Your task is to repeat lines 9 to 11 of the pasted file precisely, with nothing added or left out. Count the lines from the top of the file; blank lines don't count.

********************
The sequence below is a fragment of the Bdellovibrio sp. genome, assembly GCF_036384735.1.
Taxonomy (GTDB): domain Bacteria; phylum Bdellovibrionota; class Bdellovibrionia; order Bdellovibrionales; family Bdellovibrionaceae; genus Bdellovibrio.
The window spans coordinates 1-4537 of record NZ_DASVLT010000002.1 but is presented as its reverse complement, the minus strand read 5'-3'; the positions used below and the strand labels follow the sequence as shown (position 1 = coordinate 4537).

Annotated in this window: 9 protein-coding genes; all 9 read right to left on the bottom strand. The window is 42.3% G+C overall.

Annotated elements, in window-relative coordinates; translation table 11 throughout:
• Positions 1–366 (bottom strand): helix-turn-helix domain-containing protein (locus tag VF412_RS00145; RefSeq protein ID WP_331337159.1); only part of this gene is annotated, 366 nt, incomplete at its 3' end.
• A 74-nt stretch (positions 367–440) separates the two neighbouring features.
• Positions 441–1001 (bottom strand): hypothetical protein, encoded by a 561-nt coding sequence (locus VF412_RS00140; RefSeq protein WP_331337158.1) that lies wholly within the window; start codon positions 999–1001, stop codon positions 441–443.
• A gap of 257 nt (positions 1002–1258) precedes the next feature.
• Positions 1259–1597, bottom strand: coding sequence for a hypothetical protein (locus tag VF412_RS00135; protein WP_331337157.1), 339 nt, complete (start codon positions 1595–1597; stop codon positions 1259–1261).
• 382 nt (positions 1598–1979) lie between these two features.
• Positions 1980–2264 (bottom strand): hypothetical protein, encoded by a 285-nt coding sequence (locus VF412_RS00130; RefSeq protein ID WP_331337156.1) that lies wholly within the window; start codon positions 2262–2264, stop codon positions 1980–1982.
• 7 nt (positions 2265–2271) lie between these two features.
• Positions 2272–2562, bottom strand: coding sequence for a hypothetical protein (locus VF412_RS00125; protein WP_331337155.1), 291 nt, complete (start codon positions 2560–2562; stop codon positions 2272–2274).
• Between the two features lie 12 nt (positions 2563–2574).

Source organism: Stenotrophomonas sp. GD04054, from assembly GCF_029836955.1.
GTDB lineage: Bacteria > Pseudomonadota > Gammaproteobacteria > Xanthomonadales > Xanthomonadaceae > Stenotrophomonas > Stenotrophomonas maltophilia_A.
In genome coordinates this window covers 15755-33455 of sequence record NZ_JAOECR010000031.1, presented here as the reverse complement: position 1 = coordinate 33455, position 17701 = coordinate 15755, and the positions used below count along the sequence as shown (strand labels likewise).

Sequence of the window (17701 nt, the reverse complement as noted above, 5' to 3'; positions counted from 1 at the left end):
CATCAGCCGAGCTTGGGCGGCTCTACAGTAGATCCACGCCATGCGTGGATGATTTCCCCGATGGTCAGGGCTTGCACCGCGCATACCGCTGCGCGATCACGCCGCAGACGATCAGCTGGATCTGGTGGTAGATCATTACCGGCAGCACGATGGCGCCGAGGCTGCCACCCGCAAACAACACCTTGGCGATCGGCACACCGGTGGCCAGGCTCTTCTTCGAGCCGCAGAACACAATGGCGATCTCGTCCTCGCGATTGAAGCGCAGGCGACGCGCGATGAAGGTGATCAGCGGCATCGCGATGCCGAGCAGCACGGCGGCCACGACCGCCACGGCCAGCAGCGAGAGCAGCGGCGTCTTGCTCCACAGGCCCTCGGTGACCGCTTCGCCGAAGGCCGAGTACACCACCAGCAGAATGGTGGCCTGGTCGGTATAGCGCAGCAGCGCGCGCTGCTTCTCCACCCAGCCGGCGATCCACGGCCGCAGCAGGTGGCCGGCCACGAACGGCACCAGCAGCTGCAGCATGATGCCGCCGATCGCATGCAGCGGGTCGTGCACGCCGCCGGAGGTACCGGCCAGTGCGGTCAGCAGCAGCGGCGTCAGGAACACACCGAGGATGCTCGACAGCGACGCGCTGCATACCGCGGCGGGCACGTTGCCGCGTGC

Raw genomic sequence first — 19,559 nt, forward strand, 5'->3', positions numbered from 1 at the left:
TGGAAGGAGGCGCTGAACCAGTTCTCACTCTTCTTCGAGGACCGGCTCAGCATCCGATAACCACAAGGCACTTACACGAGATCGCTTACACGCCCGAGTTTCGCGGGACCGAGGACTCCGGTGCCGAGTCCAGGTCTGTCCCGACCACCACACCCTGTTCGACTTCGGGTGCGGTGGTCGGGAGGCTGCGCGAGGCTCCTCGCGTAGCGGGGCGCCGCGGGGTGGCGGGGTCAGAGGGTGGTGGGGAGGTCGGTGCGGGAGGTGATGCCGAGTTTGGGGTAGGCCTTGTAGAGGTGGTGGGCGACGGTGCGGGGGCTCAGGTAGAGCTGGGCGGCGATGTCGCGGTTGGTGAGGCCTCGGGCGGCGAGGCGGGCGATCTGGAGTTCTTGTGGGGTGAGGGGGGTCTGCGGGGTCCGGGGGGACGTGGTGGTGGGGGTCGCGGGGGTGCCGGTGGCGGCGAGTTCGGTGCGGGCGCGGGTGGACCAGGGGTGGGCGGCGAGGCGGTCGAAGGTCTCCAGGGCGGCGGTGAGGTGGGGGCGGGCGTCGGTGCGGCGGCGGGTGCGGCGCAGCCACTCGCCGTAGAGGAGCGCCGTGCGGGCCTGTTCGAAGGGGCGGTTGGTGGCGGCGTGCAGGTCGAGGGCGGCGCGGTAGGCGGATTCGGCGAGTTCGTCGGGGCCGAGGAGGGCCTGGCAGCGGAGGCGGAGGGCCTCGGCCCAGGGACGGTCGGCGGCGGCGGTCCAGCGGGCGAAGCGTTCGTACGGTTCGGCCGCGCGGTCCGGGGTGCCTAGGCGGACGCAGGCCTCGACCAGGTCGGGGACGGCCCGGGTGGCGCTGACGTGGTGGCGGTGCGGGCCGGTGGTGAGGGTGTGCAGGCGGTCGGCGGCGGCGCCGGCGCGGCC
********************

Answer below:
• A gap of 257 nt (positions 1002–1258) precedes the next feature.
• Positions 1259–1597, bottom strand: coding sequence for a hypothetical protein (locus tag VF412_RS00135; protein WP_331337157.1), 339 nt, complete (start codon positions 1595–1597; stop codon positions 1259–1261).
• 382 nt (positions 1598–1979) lie between these two features.